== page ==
The contrast between the two interviews is striking. I needed to go further.

6 Months Ago: [Link]
Chris answers questions at training camp before the 2021 season. He compares and contrasts Justin Fields’ mobility and C.J. Stroud’s pocket passing prowess objectively and seriously, praises the WR room for their work ethic, and chuckles at a reporter’s completely inaudible question here (Why can we have Bluetooth speakers but can’t hear interviewers’ questions at a P5 media availability? It’s 2022, people!!). These interchanges are a refreshing contrast from the initial “flat-affect” interview that got Olave the bad interview score.

4 Months Ago: [Link]
Here, Olave reflects on the first six weeks of this season. His first answer was very telling to a question about how/if the Buckeyes WRs can share the limited touches: “That’s fine….all three guys, we all compete throughout the week, try to be…try to get better…get better every day, so when we on the field we all want each other to get the ball, have fun, make some plays, so we all happy for each other.” The mature notion of having to share the rock is there, and so is the notion that competition makes everyone better –a McBeane staple.

3 Months Ago: [Link]
Word choice and phraseology play a role in Interview Science. Here are some phrases Chris utters in this interview before the Michigan State showdown: “I worked hard for 3 1/2 years to put my family and I in a good position….and there are a lot of blessings coming, and I’m proud of that.” His eyes were down (humble) when he said that. Pride is mentioned in some way in each interview, and keeping humble through the accolades is huge.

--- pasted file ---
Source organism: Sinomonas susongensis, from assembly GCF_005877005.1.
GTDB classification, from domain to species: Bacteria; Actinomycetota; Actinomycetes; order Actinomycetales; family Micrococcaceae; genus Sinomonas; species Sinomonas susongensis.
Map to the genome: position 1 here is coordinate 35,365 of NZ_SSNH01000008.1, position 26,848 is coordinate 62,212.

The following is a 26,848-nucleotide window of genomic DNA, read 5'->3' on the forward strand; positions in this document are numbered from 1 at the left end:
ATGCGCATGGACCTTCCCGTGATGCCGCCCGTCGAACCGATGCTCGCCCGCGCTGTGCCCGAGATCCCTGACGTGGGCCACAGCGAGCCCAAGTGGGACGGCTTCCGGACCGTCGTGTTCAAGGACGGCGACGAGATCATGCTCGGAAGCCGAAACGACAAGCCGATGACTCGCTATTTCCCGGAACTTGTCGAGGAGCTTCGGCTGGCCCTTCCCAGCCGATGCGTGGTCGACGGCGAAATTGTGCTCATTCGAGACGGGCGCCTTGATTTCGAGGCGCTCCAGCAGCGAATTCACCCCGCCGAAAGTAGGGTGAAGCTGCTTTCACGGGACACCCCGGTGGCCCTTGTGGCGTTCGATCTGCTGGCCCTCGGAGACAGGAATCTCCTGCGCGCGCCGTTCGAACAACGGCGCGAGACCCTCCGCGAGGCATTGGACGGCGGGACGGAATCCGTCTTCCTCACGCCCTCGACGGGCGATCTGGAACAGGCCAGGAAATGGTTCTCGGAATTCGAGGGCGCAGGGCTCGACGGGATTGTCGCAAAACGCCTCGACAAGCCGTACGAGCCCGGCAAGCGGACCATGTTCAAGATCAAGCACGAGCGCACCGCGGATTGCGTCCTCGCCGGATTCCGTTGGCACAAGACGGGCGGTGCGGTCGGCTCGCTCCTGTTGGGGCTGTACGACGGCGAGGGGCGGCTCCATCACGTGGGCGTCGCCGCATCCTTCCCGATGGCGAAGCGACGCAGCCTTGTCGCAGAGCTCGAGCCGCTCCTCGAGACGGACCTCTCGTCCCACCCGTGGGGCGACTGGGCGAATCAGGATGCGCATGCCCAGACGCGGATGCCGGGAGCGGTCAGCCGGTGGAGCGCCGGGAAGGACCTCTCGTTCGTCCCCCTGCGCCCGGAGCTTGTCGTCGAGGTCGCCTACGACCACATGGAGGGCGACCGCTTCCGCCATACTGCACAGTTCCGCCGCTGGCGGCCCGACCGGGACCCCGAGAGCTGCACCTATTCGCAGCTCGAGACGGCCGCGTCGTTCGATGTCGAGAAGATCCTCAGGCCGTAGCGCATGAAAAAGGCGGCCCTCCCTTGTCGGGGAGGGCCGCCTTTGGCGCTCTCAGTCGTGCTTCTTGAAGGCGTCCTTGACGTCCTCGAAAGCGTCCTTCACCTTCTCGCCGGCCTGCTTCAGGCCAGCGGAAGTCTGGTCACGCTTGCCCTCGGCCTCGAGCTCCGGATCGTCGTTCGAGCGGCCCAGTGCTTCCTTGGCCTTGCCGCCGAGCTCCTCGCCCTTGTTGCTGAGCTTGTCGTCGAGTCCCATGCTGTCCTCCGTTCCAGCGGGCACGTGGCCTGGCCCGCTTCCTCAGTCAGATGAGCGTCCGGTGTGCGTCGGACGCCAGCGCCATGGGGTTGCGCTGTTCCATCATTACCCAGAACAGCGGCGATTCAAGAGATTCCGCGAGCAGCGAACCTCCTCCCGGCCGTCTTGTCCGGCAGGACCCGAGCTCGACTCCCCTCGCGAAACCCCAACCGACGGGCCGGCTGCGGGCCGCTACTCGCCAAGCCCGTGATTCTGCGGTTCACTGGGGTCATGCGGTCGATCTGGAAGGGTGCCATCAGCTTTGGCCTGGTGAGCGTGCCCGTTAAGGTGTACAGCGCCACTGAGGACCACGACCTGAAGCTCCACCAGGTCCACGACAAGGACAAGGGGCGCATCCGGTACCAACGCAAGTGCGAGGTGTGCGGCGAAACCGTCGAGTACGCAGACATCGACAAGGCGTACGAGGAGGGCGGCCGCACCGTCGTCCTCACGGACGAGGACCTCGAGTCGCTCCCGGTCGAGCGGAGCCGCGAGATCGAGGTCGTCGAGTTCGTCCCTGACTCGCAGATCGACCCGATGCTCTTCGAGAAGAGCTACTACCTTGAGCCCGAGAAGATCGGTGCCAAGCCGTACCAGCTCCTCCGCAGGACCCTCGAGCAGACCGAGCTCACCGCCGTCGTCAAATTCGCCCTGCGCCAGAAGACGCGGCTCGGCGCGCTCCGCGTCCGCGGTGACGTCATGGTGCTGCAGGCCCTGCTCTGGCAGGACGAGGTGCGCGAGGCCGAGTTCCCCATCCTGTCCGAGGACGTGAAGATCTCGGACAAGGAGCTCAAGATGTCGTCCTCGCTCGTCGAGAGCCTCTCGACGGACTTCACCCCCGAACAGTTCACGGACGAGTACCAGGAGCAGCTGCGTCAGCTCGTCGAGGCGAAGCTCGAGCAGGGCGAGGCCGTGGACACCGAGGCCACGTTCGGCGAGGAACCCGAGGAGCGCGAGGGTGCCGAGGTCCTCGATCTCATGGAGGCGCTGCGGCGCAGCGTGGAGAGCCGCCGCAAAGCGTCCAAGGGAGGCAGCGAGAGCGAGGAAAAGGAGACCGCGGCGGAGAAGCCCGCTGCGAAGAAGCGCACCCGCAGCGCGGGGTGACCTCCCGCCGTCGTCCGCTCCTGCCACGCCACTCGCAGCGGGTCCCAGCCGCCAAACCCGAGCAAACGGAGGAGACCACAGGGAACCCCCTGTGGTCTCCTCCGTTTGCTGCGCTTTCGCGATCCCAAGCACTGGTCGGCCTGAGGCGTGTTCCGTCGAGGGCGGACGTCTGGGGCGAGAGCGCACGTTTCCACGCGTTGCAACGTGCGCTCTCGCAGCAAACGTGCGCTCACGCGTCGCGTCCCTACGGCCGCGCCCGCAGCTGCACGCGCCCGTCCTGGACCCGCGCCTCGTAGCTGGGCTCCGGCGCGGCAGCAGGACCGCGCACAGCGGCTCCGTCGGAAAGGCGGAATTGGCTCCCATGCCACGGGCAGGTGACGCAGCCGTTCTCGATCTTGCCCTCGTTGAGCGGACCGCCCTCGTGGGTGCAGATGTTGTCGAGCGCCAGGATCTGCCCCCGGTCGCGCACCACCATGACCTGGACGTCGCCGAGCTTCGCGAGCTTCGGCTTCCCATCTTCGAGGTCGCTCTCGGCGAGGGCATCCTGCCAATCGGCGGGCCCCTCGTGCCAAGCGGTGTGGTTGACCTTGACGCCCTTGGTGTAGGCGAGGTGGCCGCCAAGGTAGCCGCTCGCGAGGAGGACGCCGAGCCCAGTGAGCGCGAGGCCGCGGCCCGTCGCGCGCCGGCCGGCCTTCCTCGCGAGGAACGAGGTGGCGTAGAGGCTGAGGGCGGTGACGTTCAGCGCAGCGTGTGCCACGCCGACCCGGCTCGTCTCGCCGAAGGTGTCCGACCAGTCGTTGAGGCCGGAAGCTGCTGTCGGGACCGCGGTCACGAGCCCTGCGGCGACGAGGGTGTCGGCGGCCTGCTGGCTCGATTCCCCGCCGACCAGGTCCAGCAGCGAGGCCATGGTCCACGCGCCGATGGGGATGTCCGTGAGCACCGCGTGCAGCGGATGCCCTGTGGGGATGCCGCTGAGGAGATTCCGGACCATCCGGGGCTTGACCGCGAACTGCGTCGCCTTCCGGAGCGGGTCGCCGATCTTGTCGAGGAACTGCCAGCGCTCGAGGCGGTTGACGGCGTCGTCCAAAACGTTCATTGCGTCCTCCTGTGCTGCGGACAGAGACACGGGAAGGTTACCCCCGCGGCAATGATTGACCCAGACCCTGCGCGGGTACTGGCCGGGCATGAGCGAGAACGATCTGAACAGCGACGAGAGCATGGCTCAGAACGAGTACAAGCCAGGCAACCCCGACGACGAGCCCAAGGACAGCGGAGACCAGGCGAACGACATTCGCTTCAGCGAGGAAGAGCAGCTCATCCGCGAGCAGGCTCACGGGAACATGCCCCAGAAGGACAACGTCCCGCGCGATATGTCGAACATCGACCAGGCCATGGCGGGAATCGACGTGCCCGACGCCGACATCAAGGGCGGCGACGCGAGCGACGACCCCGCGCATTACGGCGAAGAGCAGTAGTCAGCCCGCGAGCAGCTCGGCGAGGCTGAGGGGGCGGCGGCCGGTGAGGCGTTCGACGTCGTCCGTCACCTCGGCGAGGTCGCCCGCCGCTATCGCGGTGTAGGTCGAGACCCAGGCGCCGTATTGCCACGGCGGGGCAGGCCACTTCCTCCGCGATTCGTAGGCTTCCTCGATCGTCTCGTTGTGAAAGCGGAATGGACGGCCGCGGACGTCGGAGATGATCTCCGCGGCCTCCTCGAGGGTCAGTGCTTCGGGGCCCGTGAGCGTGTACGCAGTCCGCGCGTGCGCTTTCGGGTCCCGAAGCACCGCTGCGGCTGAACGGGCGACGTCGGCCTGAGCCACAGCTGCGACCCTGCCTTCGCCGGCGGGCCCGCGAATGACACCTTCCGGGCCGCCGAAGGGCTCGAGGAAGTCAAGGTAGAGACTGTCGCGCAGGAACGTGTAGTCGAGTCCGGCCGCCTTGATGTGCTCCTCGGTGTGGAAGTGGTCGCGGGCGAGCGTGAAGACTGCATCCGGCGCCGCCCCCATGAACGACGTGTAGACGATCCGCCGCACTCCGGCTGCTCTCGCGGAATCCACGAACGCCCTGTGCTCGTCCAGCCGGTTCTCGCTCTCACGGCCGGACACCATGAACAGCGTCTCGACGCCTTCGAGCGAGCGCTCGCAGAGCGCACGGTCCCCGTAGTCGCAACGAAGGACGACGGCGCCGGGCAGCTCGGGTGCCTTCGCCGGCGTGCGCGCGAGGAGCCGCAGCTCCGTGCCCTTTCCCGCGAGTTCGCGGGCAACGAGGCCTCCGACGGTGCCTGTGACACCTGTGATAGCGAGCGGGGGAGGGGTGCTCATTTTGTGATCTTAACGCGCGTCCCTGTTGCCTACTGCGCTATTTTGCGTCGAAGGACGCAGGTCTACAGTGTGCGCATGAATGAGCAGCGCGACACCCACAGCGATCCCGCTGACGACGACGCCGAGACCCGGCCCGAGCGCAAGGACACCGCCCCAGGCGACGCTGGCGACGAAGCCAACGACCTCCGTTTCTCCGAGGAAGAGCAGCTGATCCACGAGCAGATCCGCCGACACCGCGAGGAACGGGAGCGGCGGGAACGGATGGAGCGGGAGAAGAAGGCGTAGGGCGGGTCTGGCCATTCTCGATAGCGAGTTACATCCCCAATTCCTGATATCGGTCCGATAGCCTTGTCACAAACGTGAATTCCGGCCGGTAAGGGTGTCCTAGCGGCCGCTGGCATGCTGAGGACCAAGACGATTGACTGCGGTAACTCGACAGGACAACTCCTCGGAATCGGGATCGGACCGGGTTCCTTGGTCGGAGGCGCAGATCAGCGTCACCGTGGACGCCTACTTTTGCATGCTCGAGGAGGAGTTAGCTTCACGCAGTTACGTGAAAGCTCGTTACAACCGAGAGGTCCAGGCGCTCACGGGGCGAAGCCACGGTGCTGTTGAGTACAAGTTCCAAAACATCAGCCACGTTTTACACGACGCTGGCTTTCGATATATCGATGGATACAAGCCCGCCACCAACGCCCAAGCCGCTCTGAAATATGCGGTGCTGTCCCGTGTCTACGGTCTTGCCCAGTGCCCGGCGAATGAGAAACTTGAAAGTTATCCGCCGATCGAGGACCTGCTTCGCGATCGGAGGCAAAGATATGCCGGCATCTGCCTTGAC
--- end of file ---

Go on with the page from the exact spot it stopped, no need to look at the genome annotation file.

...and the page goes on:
In contrast to the graded interview 10 months ago, the Chris Olave we see in this interview exudes fierce concentration, fully zeroed in. You see it in the picture. Olave is intent on every question from every reporter. External noises be damned. He’s in The Now. In fact, he says it: “We’re a lot more focused, we’re having a lot more fun. Earlier in the year we were kind of tense, trying to make The Perfect Play every play, but I feel like we loosened up, and we’re mentally better, physically better, and I feel like we’re making the right plays.”